All this is part of a plan, but the plan is one which shatters our standards of value. On that very end of our Lord’s life, which material standards condemn as a complete failure, the whole history of the human race hangs in eternal dependence. Since our Lord was God, since the Person who acted and suffered in the human nature of Christ, was divine, all His acts were of infinite value. Had God so willed, any single one of them, however small, would have been more than sufficient to satisfy for the sins of the world and to redeem all men. Yet God’s love had decided otherwise. For His own wise reasons, to help men to understand the enormity of sin, to win their confidence and their love, and to show them His own immense love and desire for their happiness, God had decreed that the salvation of the world would be purchased by the Passion and Death of His Son.

 

(I will not be at the computer throughout Holy Week. God bless you all).

Credo in unum Deum …

Oggi sono pochi i Paesi in cui proclamare il Credo potrebbe mettere a repentaglio la propria vita, come nei primi secoli delle persecuzioni. Eppure … che imbarazzo se lo dovessimo fare alla presenza di amici e colleghi che non condividono la nostra fede! Perché siamo timidi quando dobbiamo venire allo scoperto come credenti? Una volta un mio amico ha osservato un giovane musulmano che, srotolato il suo tappeto nello spiazzo di una stazione di servizio, pregava in direzione della Mecca e ha giurato che non avrebbe più esitato a fare il segno della croce e dire la preghiera di ringraziamento prima di mangiare.

Nella nostra società recitare il Credo incontra oggi tre tipi di resistenze. Ci identifica come credenti in un’epoca secolarizzata – ci fa proclamare la fede sotto forma di dogmi – e ce lo fa fare con parole formulate secoli fa dalla Chiesa. Mai in Occidente, almeno a partire dalla Rivoluzione francese, c’è stato un rifiuto tanto feroce della religione. Il libro L’illusione di Dio di Richard Dawkins è uno dei libri che ha venduto di più in tutto il mondo. La religione è generalmente ritenuta irrazionale e fonte di conflitti violenti in tutto il mondo. Quindi, persino confessare di credere fa correre il rischio di esporsi al ridicolo e al disprezzo. Quel che è peggio, il Credo è una dichiarazione di fede sotto forma di dogmi. Il semplice atto del credere è considerato da alcuni segno di immaturità – tollerabile, forse, se si aderisce a una vaga spiritualità, ma la nostra società presuppone che i dogmi siano ‘dogmatici’, che chiudano la mente. Accettarli significa rifiutarsi di pensare con la propria testa.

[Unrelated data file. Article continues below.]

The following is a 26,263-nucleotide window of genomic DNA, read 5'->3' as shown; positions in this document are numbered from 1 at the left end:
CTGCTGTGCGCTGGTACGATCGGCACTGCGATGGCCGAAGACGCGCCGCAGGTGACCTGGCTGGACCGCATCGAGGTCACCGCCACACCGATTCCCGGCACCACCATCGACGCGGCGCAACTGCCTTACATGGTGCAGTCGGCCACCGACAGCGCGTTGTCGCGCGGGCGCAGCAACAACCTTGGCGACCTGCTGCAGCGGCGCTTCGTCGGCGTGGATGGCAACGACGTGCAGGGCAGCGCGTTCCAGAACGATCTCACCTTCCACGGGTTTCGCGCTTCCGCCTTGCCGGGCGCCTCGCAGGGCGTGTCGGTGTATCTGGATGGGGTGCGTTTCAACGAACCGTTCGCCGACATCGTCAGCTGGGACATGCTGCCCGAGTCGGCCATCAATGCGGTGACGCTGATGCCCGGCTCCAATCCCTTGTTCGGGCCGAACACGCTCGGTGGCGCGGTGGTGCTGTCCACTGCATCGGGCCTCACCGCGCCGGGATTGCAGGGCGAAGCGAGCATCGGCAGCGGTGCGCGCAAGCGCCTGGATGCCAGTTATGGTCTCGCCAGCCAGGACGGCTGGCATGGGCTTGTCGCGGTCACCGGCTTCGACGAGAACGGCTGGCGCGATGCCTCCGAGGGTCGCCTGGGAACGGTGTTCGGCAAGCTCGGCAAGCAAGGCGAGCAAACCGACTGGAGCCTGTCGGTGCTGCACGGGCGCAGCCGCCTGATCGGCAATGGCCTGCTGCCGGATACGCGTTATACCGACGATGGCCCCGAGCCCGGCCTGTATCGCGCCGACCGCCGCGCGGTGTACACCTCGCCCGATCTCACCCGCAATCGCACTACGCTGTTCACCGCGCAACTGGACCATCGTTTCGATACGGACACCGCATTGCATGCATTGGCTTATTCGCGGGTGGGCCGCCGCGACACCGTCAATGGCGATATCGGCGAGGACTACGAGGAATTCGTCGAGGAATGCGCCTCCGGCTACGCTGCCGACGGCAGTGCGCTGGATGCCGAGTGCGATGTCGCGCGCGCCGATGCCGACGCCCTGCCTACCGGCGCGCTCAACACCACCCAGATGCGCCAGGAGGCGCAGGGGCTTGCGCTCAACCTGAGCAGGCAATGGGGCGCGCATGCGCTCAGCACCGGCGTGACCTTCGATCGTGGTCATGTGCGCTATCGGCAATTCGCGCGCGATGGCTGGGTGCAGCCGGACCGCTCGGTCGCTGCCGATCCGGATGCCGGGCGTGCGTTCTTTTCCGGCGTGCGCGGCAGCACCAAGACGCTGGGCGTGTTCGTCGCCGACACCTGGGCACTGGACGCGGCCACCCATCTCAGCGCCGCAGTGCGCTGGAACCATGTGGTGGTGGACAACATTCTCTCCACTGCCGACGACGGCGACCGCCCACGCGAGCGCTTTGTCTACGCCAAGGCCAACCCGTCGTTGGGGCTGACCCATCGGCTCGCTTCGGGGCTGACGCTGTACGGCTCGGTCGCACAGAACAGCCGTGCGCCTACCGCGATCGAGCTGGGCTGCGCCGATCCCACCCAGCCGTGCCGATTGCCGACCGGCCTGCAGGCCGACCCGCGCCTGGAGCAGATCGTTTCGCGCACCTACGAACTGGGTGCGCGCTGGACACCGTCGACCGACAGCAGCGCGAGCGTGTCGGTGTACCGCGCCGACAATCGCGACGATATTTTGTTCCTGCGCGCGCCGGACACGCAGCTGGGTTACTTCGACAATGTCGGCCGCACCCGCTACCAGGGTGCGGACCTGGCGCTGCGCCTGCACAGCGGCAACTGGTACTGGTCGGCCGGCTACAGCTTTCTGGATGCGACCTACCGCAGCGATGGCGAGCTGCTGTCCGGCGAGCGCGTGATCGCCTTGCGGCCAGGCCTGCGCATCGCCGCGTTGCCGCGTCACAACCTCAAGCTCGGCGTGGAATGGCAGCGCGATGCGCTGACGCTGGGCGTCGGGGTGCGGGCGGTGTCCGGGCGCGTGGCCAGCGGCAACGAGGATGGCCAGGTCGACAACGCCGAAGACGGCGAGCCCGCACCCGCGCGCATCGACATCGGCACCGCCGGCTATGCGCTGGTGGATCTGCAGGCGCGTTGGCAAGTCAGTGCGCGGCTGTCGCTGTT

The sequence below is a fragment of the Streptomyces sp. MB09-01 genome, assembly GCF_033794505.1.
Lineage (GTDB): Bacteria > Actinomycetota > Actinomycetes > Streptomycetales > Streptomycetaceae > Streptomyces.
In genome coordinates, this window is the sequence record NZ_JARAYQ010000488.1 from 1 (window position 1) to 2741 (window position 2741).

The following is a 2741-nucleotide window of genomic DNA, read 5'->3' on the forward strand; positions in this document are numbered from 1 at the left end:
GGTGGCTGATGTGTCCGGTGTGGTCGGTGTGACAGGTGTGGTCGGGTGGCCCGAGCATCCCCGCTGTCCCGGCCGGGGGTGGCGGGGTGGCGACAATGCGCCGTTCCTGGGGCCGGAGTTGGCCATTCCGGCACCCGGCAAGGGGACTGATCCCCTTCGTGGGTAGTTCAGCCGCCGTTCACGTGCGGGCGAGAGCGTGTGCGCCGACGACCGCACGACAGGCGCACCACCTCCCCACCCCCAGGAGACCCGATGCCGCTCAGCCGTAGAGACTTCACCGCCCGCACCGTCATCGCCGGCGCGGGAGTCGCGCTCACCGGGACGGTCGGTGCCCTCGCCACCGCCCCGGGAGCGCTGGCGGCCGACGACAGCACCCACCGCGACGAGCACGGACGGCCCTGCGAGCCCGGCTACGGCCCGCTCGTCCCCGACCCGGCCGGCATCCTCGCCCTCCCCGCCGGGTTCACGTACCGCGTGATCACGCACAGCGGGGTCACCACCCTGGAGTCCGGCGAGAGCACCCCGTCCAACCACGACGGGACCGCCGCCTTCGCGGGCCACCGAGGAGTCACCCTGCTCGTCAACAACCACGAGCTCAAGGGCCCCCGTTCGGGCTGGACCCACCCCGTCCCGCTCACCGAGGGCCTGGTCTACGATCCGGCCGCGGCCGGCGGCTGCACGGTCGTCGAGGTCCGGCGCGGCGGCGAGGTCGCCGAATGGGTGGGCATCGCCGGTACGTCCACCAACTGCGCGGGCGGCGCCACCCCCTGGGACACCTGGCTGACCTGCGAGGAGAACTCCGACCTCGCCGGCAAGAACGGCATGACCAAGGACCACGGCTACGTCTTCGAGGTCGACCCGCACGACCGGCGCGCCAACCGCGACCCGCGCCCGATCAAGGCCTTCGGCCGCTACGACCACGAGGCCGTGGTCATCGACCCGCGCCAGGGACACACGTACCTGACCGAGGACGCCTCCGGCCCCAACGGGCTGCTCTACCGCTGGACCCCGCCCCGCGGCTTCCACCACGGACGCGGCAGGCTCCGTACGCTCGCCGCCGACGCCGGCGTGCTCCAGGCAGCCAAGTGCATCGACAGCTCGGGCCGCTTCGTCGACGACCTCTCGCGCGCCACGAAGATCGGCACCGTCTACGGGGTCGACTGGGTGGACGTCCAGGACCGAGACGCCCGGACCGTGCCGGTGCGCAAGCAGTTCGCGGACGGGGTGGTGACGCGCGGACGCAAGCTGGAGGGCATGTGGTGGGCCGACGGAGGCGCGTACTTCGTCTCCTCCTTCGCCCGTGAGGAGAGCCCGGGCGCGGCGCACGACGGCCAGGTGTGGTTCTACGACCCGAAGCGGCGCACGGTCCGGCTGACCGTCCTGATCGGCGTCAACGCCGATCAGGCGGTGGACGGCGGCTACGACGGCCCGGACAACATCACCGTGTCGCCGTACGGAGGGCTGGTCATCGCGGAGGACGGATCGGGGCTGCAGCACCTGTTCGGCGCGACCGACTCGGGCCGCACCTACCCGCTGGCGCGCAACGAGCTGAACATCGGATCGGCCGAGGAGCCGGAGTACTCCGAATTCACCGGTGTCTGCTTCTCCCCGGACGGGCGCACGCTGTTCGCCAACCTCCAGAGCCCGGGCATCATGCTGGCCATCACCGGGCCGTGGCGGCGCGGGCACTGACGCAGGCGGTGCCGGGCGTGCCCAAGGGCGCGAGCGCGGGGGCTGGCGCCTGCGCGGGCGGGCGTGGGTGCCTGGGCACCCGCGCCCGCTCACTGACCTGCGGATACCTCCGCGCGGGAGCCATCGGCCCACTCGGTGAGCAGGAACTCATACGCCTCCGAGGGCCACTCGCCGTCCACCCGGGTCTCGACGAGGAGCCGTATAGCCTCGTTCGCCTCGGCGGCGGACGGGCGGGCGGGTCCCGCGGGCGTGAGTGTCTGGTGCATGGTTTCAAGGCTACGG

I padri della Chiesa che hanno definito questi dogmi hanno litigato su ogni parola. Si preoccupavano con tanto ardore della giusta formulazione della loro fede che Sant’Atanasio era pronto a sopportare morte ed esilio per una sola parola del Credo.  Ario, contro il quale è stato scritto in gran parte il Credo niceno, ha insegnato canzoni agli scaricatori del porto di Alessandria per sostenere la sua teologia. Vi immaginate gli addetti ai bagagli dell’aeroporto di Fiumicino che si scaldano sulla questione della divinità di Gesù? Certamente non quelli cristiani!

Ovviamente, la nostra società è altrettanto dogmatica, ma in modo inconsapevole.  Chesterton diceva che ‘ci sono solo due tipi di persone: quelli che accettano i dogmi e lo sanno, e quelli che accettano i dogmi e non lo sanno’ (The Mercy of Mr. Arnold Bennett). Abbiamo perso la consapevolezza che le parole giuste contino, nella fede come in tutto il testo. Una volta mi hanno fermato due giovani che conducevano un’inchiesta. Mi hanno chiesto se credessi che Gesù fosse letteral-mente il Figlio di Dio. Ho risposto che dipendeva da quello che volevano dire. Se intendevano che Gesù era il figlio del Padre esattamente nel senso in cui io ero la figlia di mio padre, allora ‘no’. Se invece mi chiedevano se era davvero il Figlio del Padre, ed era ‘generato e non creato’, allora ‘si’. Si sono guardati, confusi, e poi uno ha detto: ‘Mettilo sotto Non so’. Lo scopo dei dogmi della Chiesa non è mettere a tacere ogni discussione. E’ proprio il contrario: si sono evoluti in opposizione alle eresie che facevano proprio così, ossia avvolgere le verità della fede in posizioni teologiche ristrette che tradivano il mistero. Javier Melloni (Meditation and the opacity of Scriptures and Dogmas) sostiene che i dogmi possono essere trattati come idoli che arrestano la nostra ricerca di Dio, ma se ben compresi essi sono icone che ci invitano a proseguire il nostro pellegrinaggio verso il mistero, spingendoci oltre risposte troppo facili.